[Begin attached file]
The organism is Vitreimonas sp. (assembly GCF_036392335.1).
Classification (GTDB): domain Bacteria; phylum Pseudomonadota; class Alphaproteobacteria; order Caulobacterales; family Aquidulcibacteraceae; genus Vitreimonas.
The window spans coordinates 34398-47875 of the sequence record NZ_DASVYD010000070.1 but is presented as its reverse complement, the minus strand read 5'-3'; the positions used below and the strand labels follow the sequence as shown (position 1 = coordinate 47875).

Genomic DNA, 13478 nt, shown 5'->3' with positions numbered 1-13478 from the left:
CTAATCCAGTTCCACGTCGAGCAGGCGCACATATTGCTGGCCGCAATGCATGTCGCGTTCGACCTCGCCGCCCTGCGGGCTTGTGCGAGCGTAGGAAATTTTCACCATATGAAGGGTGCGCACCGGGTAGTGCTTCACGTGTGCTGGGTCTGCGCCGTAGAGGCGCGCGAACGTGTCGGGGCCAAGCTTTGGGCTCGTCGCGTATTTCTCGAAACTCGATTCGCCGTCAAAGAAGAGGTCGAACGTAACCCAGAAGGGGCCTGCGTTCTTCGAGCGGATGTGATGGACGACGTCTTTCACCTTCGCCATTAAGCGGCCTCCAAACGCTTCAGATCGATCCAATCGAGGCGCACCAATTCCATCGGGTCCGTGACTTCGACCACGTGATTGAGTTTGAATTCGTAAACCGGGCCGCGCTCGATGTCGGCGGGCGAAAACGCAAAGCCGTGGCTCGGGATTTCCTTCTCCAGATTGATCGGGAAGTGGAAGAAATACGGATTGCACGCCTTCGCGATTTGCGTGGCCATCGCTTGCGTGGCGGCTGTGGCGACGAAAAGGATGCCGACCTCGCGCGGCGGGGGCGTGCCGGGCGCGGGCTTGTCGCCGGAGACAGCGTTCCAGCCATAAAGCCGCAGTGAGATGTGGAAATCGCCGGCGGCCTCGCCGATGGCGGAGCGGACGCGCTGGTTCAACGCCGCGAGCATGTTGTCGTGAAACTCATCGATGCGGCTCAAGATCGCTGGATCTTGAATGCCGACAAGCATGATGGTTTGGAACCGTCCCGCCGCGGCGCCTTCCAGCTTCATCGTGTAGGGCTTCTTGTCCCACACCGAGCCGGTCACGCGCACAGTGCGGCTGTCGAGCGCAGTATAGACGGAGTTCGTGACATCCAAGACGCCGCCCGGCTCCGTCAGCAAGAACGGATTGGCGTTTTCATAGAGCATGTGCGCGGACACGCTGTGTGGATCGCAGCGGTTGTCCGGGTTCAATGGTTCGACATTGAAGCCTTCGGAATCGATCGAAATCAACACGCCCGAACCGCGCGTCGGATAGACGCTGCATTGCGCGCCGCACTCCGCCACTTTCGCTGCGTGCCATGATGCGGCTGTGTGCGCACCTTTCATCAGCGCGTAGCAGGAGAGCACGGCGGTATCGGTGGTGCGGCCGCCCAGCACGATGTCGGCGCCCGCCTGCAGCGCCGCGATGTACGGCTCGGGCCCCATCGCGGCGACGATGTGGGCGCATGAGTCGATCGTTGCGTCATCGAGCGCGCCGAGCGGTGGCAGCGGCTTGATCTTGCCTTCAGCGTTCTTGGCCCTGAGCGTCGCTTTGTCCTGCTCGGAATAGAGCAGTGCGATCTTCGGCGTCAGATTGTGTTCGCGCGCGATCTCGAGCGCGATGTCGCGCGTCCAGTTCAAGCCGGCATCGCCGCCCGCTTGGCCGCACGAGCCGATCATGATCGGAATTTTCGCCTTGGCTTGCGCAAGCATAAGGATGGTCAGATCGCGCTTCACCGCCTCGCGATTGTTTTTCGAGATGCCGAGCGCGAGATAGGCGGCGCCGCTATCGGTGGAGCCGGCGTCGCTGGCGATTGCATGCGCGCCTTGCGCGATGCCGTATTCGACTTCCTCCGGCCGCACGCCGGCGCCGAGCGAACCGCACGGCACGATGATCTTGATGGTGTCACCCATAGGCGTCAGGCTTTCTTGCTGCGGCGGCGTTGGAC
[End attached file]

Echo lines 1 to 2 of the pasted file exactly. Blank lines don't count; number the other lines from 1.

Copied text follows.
The organism is Vitreimonas sp. (assembly GCF_036392335.1).
Classification (GTDB): domain Bacteria; phylum Pseudomonadota; class Alphaproteobacteria; order Caulobacterales; family Aquidulcibacteraceae; genus Vitreimonas.